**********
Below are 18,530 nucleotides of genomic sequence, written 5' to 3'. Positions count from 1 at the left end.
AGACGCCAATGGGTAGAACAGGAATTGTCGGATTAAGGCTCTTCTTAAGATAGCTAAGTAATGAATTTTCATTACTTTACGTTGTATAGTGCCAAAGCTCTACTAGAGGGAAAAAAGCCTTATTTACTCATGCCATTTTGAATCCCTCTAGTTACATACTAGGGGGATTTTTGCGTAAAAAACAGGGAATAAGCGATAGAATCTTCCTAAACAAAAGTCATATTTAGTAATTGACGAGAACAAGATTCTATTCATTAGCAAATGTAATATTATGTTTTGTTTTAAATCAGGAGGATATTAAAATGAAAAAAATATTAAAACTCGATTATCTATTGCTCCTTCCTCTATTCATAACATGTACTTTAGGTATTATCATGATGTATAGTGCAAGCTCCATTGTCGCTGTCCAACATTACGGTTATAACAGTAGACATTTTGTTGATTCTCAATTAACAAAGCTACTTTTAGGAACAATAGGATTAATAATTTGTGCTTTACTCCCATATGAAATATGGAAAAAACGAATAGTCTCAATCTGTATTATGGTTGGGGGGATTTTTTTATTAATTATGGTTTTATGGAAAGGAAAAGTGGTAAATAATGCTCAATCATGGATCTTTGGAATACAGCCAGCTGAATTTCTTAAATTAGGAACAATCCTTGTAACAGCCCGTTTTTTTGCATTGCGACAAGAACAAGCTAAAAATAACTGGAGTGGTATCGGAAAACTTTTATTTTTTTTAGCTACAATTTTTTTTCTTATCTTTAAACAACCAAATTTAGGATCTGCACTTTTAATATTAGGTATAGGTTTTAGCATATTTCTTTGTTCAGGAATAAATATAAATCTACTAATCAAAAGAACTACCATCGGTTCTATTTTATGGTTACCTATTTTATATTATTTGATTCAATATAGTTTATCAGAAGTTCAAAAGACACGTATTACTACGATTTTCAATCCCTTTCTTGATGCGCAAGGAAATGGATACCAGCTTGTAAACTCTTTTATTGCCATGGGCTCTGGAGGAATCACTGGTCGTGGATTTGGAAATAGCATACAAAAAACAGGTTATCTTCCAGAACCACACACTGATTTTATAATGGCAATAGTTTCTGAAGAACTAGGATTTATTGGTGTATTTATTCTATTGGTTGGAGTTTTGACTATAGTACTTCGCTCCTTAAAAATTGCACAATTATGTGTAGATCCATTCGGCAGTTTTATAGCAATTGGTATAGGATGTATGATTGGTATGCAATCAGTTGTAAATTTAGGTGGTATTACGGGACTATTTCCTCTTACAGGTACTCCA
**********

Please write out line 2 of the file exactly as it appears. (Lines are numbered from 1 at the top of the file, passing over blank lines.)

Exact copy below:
AGACGCCAATGGGTAGAACAGGAATTGTCGGATTAAGGCTCTTCTTAAGATAGCTAAGTAATGAATTTTCATTACTTTACGTTGTATAGTGCCAAAGCTCTACTAGAGGGAAAAAAGCCTTATTTACTCATGCCATTTTGAATCCCTCTAGTTACATACTAGGGGGATTTTTGCGTAAAAAACAGGGAATAAGCGATAGAATCTTCCTAAACAAAAGTCATATTTAGTAATTGACGAGAACAAGATTCTATTCATTAGCAAATGTAATATTATGTTTTGTTTTAAATCAGGAGGATATTAAAATGAAAAAAATATTAAAACTCGATTATCTATTGCTCCTTCCTCTATTCATAACATGTACTTTAGGTATTATCATGATGTATAGTGCAAGCTCCATTGTCGCTGTCCAACATTACGGTTATAACAGTAGACATTTTGTTGATTCTCAATTAACAAAGCTACTTTTAGGAACAATAGGATTAATAATTTGTGCTTTACTCCCATATGAAATATGGAAAAAACGAATAGTCTCAATCTGTATTATGGTTGGGGGGATTTTTTTATTAATTATGGTTTTATGGAAAGGAAAAGTGGTAAATAATGCTCAATCATGGATCTTTGGAATACAGCCAGCTGAATTTCTTAAATTAGGAACAATCCTTGTAACAGCCCGTTTTTTTGCATTGCGACAAGAACAAGCTAAAAATAACTGGAGTGGTATCGGAAAACTTTTATTTTTTTTAGCTACAATTTTTTTTCTTATCTTTAAACAACCAAATTTAGGATCTGCACTTTTAATATTAGGTATAGGTTTTAGCATATTTCTTTGTTCAGGAATAAATATAAATCTACTAATCAAAAGAACTACCATCGGTTCTATTTTATGGTTACCTATTTTATATTATTTGATTCAATATAGTTTATCAGAAGTTCAAAAGACACGTATTACTACGATTTTCAATCCCTTTCTTGATGCGCAAGGAAATGGATACCAGCTTGTAAACTCTTTTATTGCCATGGGCTCTGGAGGAATCACTGGTCGTGGATTTGGAAATAGCATACAAAAAACAGGTTATCTTCCAGAACCACACACTGATTTTATAATGGCAATAGTTTCTGAAGAACTAGGATTTATTGGTGTATTTATTCTATTGGTTGGAGTTTTGACTATAGTACTTCGCTCCTTAAAAATTGCACAATTATGTGTAGATCCATTCGGCAGTTTTATAGCAATTGGTATAGGATGTATGATTGGTATGCAATCAGTTGTAAATTTAGGTGGTATTACGGGACTATTTCCTCTTACAGGTACTCCA